With a $15,000 SARE grant as seed money, the team consulted with state and federal agencies about health and safety requirements, then designed and built the MPU. Poultry MPUs had already been built elsewhere around the country, but Heifer raised the bar, building “the Cadillac of poultry MPUs.” Partners for Family Farms, the KY Department of Agriculture, Kentucky State University, and others helped raise the $55,000 needed to do so. The MPU was completed in 2001, and it began to travel from farm to farm.
Soon, however, the MPU was immobilized: both the USDA and state agencies weren’t happy with it and required changes (detailed below in regulations section) related to waste water and having an enclosed room for slaughter, separate from the processing area. In addition, under Heifer ownership, the cost of liability insurance was prohibitively expensive. Heifer sold the MPU to KSU in 2005 for $1; KSU hired Steve Skelton to get it up and running again. A permanent, enclosed docking station was built at KSU that satisfied the regulators.
Today, the MPU is mobile again and very busy. As MPU Coordinator, Skelton is regularly on the road, taking it between the three docking stations. The docking stations are at KSU, in Frankfort; at Morehead State University, in Morehead; and in Jackson County. He also takes it to aquaculture ponds. While all poultry must be processed at a docking station, aquaculture can be processed pond-side, without a docking station.
The MPU now has ten regular users. It is considered a pioneer in mobile processing, and many producers and organizations from across the country have visited it or requested information.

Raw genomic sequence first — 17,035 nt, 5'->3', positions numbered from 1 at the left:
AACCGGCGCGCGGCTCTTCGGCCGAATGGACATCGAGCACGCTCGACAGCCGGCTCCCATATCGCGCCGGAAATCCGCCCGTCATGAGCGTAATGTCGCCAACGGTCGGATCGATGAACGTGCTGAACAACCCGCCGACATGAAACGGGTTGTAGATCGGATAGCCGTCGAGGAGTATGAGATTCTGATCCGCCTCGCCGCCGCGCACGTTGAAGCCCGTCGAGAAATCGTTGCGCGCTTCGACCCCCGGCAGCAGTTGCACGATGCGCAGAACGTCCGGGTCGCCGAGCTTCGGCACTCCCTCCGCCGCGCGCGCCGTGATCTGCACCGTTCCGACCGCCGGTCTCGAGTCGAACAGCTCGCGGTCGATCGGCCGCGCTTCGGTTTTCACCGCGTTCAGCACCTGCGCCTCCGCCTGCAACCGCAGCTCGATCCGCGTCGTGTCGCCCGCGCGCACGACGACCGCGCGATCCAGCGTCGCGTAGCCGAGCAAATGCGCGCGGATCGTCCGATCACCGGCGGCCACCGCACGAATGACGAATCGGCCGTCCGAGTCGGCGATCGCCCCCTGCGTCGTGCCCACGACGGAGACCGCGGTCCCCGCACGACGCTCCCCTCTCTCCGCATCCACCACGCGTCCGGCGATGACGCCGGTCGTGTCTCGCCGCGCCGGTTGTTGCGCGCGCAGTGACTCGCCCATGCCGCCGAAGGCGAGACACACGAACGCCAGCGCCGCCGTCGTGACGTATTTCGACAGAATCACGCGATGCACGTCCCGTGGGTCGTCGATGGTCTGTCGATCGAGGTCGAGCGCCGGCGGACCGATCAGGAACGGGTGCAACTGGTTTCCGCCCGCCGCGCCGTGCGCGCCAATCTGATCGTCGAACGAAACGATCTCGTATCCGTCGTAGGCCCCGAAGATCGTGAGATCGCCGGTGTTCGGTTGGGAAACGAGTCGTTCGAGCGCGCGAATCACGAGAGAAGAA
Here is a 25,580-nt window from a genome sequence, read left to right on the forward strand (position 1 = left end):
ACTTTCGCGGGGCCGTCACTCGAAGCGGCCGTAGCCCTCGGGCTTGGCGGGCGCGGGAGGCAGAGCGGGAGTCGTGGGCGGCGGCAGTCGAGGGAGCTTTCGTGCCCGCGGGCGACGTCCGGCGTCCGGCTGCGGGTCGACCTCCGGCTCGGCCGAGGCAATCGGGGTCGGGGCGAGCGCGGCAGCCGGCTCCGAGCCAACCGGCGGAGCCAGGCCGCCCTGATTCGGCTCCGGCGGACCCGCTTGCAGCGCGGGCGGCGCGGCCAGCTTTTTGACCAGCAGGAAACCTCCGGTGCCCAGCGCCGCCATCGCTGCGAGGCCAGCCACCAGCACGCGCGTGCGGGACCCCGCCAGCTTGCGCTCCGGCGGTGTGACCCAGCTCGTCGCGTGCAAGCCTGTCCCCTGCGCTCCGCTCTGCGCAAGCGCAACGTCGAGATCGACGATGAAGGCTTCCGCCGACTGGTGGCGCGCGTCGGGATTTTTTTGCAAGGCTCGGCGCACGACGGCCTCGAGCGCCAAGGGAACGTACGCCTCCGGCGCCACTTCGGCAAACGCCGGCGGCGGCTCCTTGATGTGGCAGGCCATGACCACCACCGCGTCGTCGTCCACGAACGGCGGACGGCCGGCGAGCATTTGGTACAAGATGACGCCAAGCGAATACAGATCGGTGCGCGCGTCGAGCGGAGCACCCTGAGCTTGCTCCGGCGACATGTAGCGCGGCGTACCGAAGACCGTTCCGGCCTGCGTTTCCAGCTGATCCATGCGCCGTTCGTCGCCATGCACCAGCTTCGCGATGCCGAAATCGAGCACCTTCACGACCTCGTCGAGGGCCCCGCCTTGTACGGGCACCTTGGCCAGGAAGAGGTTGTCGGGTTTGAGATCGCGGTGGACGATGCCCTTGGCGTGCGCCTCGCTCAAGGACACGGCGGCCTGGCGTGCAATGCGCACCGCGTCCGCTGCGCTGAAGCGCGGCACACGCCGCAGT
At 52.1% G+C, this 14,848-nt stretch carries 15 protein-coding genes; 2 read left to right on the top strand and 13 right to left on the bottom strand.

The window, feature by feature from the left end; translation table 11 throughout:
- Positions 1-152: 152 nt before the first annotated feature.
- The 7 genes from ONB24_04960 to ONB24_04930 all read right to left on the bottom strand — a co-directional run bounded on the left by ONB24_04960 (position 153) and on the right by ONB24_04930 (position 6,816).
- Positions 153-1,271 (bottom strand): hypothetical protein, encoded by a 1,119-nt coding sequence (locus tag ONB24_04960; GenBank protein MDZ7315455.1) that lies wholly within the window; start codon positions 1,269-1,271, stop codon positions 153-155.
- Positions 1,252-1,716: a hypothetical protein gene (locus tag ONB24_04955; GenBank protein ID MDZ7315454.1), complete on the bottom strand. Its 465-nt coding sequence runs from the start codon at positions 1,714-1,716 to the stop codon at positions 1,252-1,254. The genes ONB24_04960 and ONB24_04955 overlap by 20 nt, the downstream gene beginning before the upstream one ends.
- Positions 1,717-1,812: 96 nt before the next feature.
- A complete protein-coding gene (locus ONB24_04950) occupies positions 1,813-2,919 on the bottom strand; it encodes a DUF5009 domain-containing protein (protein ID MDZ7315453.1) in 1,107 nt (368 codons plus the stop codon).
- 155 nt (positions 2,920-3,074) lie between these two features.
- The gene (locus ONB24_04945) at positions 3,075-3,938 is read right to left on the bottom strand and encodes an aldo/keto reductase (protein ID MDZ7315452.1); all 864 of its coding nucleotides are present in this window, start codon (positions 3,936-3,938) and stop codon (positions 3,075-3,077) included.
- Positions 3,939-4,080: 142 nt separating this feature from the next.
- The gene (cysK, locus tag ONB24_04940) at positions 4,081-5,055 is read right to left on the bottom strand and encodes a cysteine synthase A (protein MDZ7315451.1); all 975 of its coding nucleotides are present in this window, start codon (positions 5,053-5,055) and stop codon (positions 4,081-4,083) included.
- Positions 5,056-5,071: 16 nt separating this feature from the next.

As part of the larger pastured poultry project, NCAT developed farmer-friendly materials on small-scale poultry processing, business development and entrepreneurship, nutrition, genetics, and other aspects of raising and selling poultry (available at NCAT/ATTRA and the Sustainable Poultry Network).
The MPU cost $70,000 to plan and build. SARE provided $15,000 in seed money, within a larger ($100K) grant for the larger pastured poultry project. The other $55,000 was raised by Partners for Family Farms and others. The MPU coordinator is an employee of Kentucky State University. All other operating expenses are covered by user fees.
No business plan was written beyond “build it and they will come.” Fortunately, that turned out to be true.
At the beginning, the regulatory requirements were not at all clear, even to the agencies themselves. Heifer, with help from PFF, consulted with both federal and state agencies and then built the MPU. But once it was up & running, problems arose.